$15,000 Reward Offered in Shooting of Endangered California Condor! Condors Are Protected Under CA Law & The Federal Endangered Species Act!


This week, the Center for Biological Diversity tripled the reward to $15,000 for information leading to an arrest and conviction in the July 2018 shooting and subsequent death of a California condor. Condors are protected under California law and the federal Endangered Species Act.

“California condors have teetered on the brink of extinction for decades. The last thing these magnificent birds need are idiots shooting them,” said Ileene Anderson, a senior scientist with the Center. “We hope this additional reward prompts anyone with knowledge to come forward so this crime can be fully prosecuted.”

According to news reports, a California condor was found shot and missing several tail feathers on private property on Hudson Ranch Road, about five miles southeast of the Bitter Creek National Wildlife Refuge in Kern County. Tragically, the condor died from the trauma of the gunshot wound.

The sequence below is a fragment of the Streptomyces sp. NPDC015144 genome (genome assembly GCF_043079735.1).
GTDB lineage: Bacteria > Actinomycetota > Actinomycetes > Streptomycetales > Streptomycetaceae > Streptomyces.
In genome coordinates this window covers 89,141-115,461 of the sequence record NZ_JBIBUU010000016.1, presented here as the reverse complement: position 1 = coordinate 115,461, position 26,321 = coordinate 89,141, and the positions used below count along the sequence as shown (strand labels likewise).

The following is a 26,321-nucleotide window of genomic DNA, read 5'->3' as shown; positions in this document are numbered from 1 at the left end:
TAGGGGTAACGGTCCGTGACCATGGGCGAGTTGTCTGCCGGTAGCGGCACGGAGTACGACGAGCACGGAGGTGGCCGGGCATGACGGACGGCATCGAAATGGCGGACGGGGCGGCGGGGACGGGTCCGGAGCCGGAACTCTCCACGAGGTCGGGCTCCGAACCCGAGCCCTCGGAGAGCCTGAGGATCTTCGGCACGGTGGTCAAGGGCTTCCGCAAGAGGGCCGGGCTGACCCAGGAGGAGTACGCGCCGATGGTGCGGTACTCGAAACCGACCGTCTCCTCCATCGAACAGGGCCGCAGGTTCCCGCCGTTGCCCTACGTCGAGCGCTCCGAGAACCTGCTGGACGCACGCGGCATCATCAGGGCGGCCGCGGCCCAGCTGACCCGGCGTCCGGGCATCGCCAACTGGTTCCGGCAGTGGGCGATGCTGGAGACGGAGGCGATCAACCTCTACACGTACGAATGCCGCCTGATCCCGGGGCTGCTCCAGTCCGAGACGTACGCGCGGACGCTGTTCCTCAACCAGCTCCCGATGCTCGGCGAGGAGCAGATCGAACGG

The U.S. Fish and Wildlife Service initially offered a $5,000 reward for information on the perpetrators of this crime.

As previously stated, California condors are protected by the Endangered Species Act and the Migratory Bird Treaty Act. Taking, killing or injuring a condor is a violation of those acts, which could result in a penalty of one year in jail and up to a $250,000 fine per individual.

According to Defenders of Wildlife, The California condor population steadily declined during the 20th century until there were only about 22 known to exist in the world. The last of the wild condors were taken into captivity in 1987 in order to save the species from extinction.

Efforts to reintroduce California condors began in early 1992, and continue to this day, bringing the total to approximately 400. Today, they can be found primarily in California, Arizona and Baja California, Mexico.

Anyone with details of the incident should call the Service’s Office of Law Enforcement in Sacramento at (916) 569-8476. Callers can remain anonymous.

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